Map of U.S. wind resources
Map of wind resources in U.S.
Click to enlarge »

Source: National Renewable Energy Laboratory, U.S. Department of Energy (public domain)

Wind turbines in the ocean
Picture of wind turbines in the ocean.

Source: Stock photography (copyrighted)

Wind speed typically increases with altitude and increases over open areas without windbreaks. Good sites for wind turbines include the tops of smooth, rounded hills; open plains and water; and mountain gaps that funnel and intensify wind.

Wind speeds are not the same across the country

Wind speeds vary throughout the United States. Wind speeds also vary throughout the day and from season to season. In Tehachapi, California, the wind blows more frequently from April through October than it does in the winter. This fluctuation is a result of the extreme heat of the Mojave Desert during the summer months. As the hot air over the desert rises, the cooler, denser air above the Pacific Ocean rushes through the Tehachapi mountain pass to take its place. In a high altitude Great Plains state like Montana, strong winter winds channeled through the Rocky Mountain valleys create more intense winds during the winter.

Fortunately, the seasonal variations in wind speeds in California and Montana match the electricity demands of consumers in those states. In California, people use more electricity during the summer for air conditioners. In Montana, people use more electricity, in general, during the winter.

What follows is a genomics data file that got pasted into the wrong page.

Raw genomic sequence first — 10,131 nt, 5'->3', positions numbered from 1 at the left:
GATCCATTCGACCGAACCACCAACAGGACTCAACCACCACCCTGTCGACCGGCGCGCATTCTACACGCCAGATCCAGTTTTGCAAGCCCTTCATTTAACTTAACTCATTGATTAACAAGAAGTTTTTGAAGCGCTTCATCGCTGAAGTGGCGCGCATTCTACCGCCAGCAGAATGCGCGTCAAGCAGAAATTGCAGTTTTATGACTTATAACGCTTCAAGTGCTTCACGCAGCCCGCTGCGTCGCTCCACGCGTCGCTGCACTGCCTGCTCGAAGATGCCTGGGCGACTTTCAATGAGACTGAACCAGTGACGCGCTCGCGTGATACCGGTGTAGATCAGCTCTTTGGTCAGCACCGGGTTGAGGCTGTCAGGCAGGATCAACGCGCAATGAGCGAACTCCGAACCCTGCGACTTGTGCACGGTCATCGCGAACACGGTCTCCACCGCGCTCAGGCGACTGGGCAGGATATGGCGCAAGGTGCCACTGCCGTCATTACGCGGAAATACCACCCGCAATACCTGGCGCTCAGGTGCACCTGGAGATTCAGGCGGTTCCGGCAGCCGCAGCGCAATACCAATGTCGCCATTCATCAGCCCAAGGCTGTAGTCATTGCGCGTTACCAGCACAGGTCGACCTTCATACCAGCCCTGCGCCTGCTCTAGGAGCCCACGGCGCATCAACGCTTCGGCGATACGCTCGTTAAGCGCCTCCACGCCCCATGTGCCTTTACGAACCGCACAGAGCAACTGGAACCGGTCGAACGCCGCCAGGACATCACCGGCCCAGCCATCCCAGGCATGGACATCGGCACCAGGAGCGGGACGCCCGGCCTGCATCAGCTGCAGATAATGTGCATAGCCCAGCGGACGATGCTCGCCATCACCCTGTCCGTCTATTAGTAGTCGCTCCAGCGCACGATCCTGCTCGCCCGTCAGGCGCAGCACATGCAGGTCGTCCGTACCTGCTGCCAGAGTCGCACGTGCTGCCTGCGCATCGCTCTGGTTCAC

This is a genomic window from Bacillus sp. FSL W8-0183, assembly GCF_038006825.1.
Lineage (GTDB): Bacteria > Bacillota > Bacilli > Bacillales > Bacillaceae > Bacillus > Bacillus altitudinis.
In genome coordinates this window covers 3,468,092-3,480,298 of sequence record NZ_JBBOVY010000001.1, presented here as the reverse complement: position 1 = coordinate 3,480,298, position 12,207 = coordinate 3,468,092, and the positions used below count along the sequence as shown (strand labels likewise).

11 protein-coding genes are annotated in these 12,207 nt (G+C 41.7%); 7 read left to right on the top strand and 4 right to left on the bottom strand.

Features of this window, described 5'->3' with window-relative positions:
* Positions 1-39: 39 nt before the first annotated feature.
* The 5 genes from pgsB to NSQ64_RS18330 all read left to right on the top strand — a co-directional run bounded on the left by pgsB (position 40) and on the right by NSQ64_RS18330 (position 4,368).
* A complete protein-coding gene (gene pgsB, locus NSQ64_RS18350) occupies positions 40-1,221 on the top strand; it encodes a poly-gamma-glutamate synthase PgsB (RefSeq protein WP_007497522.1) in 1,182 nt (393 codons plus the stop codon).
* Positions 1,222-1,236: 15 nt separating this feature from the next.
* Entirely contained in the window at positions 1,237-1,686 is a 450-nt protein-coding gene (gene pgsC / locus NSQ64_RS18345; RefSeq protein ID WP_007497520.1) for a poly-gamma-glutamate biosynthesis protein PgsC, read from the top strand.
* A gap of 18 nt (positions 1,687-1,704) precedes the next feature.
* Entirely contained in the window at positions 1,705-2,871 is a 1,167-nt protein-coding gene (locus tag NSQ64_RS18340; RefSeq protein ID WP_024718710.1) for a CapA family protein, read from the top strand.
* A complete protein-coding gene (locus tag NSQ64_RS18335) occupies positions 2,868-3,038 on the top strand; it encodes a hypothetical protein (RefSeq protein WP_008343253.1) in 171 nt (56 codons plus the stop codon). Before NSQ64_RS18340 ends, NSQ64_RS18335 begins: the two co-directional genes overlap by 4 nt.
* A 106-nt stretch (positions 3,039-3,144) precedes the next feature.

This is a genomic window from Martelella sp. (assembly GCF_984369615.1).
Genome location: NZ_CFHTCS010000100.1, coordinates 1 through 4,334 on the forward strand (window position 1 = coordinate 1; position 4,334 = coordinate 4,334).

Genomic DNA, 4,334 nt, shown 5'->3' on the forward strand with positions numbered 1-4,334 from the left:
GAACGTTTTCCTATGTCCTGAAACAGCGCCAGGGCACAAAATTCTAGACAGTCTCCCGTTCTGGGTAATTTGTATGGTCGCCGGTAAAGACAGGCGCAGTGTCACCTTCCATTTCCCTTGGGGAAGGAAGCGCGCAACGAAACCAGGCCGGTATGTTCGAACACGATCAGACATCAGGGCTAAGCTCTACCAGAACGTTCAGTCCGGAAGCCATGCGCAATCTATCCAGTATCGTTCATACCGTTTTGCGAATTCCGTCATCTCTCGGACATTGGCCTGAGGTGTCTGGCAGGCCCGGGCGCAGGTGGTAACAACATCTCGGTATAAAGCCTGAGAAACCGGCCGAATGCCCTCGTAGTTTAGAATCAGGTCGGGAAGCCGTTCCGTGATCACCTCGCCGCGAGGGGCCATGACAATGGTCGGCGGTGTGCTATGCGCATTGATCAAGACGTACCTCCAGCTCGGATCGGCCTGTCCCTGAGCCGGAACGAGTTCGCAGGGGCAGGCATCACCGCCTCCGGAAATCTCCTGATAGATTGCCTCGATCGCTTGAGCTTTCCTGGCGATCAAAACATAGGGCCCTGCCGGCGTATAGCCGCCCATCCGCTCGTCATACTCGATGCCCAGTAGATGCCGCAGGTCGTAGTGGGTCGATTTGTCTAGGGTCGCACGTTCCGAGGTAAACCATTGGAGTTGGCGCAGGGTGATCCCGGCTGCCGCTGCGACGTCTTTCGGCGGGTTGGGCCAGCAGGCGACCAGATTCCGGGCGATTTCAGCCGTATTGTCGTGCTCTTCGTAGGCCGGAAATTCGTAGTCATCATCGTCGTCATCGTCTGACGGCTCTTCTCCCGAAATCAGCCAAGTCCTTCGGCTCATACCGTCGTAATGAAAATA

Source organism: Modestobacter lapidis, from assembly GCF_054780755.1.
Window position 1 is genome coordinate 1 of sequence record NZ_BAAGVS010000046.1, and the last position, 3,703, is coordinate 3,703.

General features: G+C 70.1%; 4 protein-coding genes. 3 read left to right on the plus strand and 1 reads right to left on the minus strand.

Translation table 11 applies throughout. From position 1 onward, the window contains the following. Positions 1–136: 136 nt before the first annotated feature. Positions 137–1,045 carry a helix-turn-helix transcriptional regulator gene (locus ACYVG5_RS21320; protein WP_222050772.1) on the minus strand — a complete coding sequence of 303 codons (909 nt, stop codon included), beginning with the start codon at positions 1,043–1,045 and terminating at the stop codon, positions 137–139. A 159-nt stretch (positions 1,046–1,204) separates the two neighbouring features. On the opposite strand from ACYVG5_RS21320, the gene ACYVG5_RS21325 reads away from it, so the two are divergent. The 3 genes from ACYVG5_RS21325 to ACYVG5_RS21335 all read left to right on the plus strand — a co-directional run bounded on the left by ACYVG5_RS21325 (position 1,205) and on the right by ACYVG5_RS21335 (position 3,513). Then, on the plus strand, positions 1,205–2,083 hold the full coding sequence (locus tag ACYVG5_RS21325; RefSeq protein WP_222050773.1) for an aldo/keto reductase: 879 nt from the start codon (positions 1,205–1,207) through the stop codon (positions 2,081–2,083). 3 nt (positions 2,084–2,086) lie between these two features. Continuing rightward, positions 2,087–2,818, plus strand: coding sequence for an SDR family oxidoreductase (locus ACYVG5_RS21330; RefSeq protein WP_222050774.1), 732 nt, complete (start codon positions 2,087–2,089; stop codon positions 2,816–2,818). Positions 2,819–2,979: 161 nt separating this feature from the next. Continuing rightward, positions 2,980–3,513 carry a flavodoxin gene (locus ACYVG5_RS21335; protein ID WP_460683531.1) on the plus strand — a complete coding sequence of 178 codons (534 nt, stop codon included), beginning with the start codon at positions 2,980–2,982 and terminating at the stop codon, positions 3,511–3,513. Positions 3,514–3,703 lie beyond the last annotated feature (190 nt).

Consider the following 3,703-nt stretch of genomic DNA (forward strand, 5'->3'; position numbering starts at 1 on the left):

Locations of U.S. wind power projects

In 2016, 40 states had utility-scale wind power projects. The five states with the most electricity generation from wind in 2016 were Texas, Iowa, Oklahoma, Kansas, and California. These states combined produced about 55% of total U.S. wind electricity generation in 2016.

International wind power

About 90 countries generate electricity with wind energy. Most wind power projects are located in Europe and in the United States where government programs have supported wind power development. China and India have increased wind electricity generation in recent years and were among the top five producers of electricity generation from wind in 2014. The United States led the world in wind power generation in 2014, followed by China, Germany, Spain, and India.

Offshore wind power

The waters off the coasts of the United States have significant potential for electricity generation from wind energy. The first U.S. offshore wind power project began operation off the coast of Rhode Island in 2016. Several other wind projects off the U.S. East Coast are in the planning stages. Europe has a number of operating offshore wind energy projects.

File Scrub L3 ::::: EE ... wind_home-basics ... wind_types_of_turbines-basics